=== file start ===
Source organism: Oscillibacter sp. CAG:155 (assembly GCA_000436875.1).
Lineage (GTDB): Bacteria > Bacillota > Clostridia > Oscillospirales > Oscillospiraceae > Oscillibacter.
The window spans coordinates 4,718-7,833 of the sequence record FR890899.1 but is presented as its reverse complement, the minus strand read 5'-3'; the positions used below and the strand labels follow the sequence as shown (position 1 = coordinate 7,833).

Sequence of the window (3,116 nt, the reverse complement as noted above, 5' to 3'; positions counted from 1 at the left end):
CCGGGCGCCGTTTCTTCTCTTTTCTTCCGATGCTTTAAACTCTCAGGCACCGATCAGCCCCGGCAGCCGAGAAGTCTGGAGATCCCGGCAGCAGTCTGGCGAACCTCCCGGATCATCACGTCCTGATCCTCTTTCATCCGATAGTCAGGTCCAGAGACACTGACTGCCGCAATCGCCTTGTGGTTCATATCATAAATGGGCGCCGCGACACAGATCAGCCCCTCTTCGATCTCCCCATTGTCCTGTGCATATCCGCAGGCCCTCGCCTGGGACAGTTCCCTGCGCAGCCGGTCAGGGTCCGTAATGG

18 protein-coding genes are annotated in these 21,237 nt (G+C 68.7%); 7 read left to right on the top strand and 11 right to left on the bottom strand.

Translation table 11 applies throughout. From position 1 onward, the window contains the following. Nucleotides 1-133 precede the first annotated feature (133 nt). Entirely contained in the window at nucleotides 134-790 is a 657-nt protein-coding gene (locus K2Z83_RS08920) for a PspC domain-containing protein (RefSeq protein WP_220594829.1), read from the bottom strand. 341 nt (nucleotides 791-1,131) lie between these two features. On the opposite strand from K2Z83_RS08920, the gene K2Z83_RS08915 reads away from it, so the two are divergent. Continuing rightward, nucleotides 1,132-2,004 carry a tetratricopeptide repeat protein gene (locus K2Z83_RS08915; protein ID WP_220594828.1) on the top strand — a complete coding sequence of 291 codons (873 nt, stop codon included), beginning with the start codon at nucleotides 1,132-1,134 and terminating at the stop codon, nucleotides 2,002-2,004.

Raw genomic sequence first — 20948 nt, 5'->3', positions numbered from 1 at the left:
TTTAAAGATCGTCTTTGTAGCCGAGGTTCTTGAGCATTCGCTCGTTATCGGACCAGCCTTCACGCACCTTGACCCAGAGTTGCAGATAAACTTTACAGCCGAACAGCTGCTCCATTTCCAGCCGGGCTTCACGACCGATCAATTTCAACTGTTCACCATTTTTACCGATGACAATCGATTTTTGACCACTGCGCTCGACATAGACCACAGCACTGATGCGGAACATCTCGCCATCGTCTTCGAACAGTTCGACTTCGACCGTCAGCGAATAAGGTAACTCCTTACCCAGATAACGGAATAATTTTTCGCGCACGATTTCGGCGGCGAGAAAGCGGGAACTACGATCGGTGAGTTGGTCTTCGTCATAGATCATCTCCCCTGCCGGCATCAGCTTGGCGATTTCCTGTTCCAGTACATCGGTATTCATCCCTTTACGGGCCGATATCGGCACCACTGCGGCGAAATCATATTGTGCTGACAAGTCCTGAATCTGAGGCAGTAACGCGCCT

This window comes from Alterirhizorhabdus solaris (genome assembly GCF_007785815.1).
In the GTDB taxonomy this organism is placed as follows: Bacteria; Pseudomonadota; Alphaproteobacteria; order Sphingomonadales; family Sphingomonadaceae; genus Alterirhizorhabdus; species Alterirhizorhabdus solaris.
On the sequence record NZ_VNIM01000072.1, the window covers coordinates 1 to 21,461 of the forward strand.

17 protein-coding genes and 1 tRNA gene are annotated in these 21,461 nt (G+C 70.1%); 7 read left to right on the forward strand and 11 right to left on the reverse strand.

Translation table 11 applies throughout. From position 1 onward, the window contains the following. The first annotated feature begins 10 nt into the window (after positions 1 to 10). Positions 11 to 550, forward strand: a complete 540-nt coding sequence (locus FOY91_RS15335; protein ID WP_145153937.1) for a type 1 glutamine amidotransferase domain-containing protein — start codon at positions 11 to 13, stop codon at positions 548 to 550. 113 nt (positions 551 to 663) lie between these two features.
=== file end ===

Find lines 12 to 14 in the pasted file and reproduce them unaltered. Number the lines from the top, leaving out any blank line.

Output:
On the sequence record NZ_VNIM01000072.1, the window covers coordinates 1 to 21,461 of the forward strand.

17 protein-coding genes and 1 tRNA gene are annotated in these 21,461 nt (G+C 70.1%); 7 read left to right on the forward strand and 11 right to left on the reverse strand.

Translation table 11 applies throughout. From position 1 onward, the window contains the following. The first annotated feature begins 10 nt into the window (after positions 1 to 10). Positions 11 to 550, forward strand: a complete 540-nt coding sequence (locus FOY91_RS15335; protein ID WP_145153937.1) for a type 1 glutamine amidotransferase domain-containing protein — start codon at positions 11 to 13, stop codon at positions 548 to 550. 113 nt (positions 551 to 663) lie between these two features.